You’re most hidden in “stealth mode”, activated by going prone, staying still, and pressing the Use key (default: E), causing Snake to press himself down further into the ground. If you’re reasonably camouflaged or are lying in foliage then you’re practically invisible at this point; flashlights and searchlights shouldn’t pick up on you unless enemies already know you’re there, and enemies can walk to within a couple of metres of you without spotting you. In fact, unless they stand on you, I’m pretty sure they won’t see you. If you see the little white indicator that means someone’s about to spot you and there’s no cover nearby, consider dropping to the ground and either crawling away, or hoping they decide it was nothing. The latter isn’t particularly likely if the base is on any sort of alert, though.
If you want to sneak up behind someone to grab them and interrogate them, you need to be pretty careful. Crawling is the safest way of doing it, but it’s so unbelievably slow that they might just walk away from you or turn around before you reach them. Crouch-walking (performed by crouching and then pressing CTRL to move slowly) is a little faster, and is still quiet enough that they won’t hear you. Moving quickly while crouching (the same as above, only without the CTRL modifier) is pretty quiet, but once you get to within around six or seven metres, they’ll hear your approach. That’s still usually close enough that you can charge them and get them into a hold before they can raise the alarm, but it’s a bit risky if there’s any terrain in the way.
Weather and time of day also heavily factor into stealth. Night obviously makes you a lot harder to spot, in which case you need to think more about the noise you’re making than your visibility. Unfortunately, night also means that searchlights will get turned on, and enemies patrolling darkened areas are a hell of a lot harder for you to see. This is why we do our recon before going in.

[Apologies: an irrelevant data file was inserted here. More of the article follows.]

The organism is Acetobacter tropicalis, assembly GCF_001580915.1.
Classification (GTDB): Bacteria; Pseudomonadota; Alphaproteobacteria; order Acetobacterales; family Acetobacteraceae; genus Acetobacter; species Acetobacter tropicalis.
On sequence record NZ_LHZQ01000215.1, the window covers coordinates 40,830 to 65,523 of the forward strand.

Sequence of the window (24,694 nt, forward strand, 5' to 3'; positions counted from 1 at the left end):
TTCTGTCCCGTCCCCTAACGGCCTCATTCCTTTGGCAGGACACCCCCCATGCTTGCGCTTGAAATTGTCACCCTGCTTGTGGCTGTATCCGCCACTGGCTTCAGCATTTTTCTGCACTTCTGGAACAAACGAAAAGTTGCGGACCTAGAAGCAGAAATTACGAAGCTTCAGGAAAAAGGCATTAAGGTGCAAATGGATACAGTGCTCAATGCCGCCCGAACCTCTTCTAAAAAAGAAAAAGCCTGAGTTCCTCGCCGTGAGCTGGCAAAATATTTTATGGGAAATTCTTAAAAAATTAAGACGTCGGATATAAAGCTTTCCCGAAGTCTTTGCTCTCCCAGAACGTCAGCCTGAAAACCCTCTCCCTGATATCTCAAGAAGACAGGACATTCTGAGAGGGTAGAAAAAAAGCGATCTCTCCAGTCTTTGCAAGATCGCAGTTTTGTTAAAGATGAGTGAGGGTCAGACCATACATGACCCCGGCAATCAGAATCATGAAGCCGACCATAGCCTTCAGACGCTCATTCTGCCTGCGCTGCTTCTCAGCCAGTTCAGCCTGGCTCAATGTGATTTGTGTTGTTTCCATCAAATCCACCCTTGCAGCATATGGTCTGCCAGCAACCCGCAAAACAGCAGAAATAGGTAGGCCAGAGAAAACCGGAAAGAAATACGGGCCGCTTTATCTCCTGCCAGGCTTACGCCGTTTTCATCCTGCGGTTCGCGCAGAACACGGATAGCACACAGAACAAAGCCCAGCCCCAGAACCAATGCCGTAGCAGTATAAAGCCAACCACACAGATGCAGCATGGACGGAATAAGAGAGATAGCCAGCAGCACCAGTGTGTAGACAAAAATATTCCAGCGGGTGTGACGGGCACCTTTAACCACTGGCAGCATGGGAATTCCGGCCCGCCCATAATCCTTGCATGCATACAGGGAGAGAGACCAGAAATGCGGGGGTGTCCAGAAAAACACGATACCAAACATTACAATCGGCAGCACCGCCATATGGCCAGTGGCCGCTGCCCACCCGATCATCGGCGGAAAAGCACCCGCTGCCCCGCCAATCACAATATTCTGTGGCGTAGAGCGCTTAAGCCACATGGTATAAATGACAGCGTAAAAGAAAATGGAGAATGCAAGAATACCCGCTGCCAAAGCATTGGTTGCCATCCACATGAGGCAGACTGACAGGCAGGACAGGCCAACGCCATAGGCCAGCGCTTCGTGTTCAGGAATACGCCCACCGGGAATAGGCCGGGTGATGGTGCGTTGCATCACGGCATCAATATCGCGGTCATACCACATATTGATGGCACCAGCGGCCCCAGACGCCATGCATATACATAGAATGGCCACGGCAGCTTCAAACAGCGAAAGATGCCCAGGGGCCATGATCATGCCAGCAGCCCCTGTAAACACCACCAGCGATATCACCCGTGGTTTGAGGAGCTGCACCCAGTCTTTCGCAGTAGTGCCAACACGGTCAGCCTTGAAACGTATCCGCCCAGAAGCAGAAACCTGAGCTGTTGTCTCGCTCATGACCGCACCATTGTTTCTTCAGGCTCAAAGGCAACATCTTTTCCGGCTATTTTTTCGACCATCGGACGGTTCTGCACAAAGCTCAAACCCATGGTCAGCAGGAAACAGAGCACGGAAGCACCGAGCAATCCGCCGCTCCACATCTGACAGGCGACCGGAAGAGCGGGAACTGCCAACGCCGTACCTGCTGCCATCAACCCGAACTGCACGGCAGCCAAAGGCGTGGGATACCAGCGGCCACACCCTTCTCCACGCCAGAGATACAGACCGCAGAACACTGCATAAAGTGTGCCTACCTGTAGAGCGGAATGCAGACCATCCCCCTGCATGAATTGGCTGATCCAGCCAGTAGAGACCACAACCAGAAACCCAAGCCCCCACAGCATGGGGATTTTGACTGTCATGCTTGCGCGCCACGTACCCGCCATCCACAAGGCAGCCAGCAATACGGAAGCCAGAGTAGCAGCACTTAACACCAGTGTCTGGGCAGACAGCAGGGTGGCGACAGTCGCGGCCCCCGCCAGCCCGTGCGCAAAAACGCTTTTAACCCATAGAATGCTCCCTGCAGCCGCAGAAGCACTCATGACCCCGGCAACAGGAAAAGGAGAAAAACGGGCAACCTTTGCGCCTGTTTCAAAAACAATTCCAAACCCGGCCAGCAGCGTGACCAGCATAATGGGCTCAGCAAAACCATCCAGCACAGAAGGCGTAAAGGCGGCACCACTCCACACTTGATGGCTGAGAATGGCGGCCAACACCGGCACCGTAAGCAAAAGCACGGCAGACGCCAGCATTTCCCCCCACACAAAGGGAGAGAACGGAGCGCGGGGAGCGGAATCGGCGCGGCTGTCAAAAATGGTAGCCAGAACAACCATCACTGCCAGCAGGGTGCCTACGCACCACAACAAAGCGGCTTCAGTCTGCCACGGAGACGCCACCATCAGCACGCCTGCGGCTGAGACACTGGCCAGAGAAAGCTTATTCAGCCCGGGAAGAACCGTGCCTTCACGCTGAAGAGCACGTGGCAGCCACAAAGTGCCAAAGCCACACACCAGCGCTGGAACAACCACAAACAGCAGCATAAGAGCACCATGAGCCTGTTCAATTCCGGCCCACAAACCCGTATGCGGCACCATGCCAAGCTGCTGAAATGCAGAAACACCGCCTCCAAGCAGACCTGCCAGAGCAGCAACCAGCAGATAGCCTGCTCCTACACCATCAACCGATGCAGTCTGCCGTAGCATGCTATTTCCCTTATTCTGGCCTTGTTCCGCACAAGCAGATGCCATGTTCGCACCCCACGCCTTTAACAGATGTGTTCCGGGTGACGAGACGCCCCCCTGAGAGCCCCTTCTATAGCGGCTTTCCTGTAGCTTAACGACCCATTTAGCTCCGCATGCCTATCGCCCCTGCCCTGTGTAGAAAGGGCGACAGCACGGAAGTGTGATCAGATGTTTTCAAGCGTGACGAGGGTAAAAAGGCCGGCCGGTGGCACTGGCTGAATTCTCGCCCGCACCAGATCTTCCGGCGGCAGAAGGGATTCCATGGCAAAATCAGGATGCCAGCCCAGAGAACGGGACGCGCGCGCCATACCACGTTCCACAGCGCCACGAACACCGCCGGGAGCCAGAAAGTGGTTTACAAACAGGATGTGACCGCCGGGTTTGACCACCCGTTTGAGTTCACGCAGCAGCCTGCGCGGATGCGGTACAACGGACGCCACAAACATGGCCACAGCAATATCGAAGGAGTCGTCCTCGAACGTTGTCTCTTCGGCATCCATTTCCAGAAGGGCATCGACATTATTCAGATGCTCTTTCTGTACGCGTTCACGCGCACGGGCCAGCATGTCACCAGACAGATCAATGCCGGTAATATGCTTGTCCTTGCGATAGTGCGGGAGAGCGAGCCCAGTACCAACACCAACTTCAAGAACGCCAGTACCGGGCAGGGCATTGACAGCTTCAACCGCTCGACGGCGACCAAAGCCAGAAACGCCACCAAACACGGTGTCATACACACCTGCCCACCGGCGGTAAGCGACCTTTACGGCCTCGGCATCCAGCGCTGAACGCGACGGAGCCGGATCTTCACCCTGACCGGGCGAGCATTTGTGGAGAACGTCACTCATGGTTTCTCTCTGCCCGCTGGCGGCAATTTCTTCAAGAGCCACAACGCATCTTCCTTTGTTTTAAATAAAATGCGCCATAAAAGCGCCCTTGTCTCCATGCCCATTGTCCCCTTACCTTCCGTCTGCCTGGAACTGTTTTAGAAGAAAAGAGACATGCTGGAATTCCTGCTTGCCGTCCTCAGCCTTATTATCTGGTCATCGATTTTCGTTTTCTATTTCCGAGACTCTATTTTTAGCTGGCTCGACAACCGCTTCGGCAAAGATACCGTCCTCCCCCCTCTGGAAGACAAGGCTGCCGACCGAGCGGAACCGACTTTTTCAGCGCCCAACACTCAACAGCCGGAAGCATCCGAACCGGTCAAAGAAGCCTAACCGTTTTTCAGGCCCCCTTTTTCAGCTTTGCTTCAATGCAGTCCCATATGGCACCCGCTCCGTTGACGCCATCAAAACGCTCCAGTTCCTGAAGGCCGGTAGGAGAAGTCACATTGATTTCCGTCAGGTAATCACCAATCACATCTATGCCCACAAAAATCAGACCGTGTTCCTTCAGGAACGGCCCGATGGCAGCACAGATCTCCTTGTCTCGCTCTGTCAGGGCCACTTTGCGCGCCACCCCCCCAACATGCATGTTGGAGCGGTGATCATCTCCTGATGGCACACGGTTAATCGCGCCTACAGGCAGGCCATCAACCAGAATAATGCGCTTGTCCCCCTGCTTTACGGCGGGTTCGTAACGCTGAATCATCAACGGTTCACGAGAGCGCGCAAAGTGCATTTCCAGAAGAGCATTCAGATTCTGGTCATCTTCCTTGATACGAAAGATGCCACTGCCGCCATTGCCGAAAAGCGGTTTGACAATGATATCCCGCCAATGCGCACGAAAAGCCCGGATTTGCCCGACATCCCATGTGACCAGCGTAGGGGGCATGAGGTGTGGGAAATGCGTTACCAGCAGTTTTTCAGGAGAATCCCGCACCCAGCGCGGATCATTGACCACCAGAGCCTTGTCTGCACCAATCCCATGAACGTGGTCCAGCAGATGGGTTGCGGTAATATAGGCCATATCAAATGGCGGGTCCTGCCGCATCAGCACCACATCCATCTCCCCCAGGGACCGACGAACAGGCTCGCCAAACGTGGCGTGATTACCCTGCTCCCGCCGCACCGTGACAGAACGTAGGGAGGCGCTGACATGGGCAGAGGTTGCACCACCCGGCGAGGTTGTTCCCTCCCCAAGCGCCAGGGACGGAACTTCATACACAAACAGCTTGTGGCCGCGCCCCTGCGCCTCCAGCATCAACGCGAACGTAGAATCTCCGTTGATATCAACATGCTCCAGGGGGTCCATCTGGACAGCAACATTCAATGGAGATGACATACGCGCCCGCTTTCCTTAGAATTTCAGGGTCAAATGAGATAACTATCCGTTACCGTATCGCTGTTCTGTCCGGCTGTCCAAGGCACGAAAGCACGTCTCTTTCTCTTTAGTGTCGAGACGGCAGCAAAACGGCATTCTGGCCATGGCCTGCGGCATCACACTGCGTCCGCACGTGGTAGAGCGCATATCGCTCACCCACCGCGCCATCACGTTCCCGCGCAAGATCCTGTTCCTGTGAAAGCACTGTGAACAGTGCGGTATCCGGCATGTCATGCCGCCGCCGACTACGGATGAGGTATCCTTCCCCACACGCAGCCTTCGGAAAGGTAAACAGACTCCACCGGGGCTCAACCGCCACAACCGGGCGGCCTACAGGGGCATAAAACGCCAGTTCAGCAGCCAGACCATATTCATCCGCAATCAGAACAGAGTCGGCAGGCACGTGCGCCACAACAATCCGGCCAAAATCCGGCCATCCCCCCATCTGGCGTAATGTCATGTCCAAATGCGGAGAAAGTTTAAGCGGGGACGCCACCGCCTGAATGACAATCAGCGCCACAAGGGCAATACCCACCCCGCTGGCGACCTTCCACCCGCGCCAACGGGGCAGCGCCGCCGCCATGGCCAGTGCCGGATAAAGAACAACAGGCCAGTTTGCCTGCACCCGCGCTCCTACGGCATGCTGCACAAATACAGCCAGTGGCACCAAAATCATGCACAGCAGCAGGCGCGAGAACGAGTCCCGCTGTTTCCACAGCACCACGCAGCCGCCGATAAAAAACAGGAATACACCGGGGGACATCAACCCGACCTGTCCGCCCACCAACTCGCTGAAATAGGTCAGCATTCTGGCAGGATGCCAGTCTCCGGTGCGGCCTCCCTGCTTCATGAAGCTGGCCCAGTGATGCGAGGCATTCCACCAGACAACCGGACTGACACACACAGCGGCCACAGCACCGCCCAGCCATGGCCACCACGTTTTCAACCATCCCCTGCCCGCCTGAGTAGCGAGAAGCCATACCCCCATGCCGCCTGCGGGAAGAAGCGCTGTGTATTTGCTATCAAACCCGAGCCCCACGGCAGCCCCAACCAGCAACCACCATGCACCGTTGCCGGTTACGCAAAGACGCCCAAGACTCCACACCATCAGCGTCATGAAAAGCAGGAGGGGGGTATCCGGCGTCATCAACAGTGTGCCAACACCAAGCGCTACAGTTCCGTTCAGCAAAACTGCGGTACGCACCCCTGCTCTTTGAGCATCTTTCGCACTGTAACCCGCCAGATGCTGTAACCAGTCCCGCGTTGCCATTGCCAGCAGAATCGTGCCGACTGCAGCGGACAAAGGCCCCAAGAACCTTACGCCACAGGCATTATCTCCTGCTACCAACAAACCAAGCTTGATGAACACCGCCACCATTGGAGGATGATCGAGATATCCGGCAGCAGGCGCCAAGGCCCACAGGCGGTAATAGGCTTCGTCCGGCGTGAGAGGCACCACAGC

As for weather, the two most important conditions are sandstorms and rain. Sandstorms completely fuck your visibility, making it so that you can’t see more than couple of metres ahead, so it’s sort of like playing Turok again. Thankfully, it does the same for enemies, and it doesn’t remove any marked enemies or waypoints. If you’ve scouted out an outpost before a sandstorm hits, you can move through quickly and quietly without having to worry too much about being seen.
Rain does for noise what sandstorms do for visibility. If it’s raining, guards will have a much harder time hearing you, which means you can move an awful lot faster as long as you stay in the shadows. I think you can also get away with shooting unsilenced weapons as long as they’re not huge booming sniper rifles or rocket launchers, too (assuming other enemies are far enough away) but I haven’t tested that too thoroughly.
If you actually do get detected, time slows down as Reflex Mode triggers, giving you a few seconds to take out your would-be aggressor before they can raise the alarm. If they’re close, you’ve normally got time to grab them in CQC before they can do anything (assuming they’re alone, at least); in a group, or at a distance, you’ll have to shoot them as quickly as possible. For this reason, you should pretty much always have a silenced weapon selected if sneaking about. Your tranquiliser pistol is a good choice, but bear in mind that tranquilisers have absolutely no penetration, so if the enemy is wearing a helmet you’ll need to hit them directly in the face. The tranq pistol also has crap range, so if you’re spotted by a sniper or someone a good distance away, you’re in trouble. And if they’re wearing full body armour or are behind cover, then, well… I hope you’ve got something with high penetration.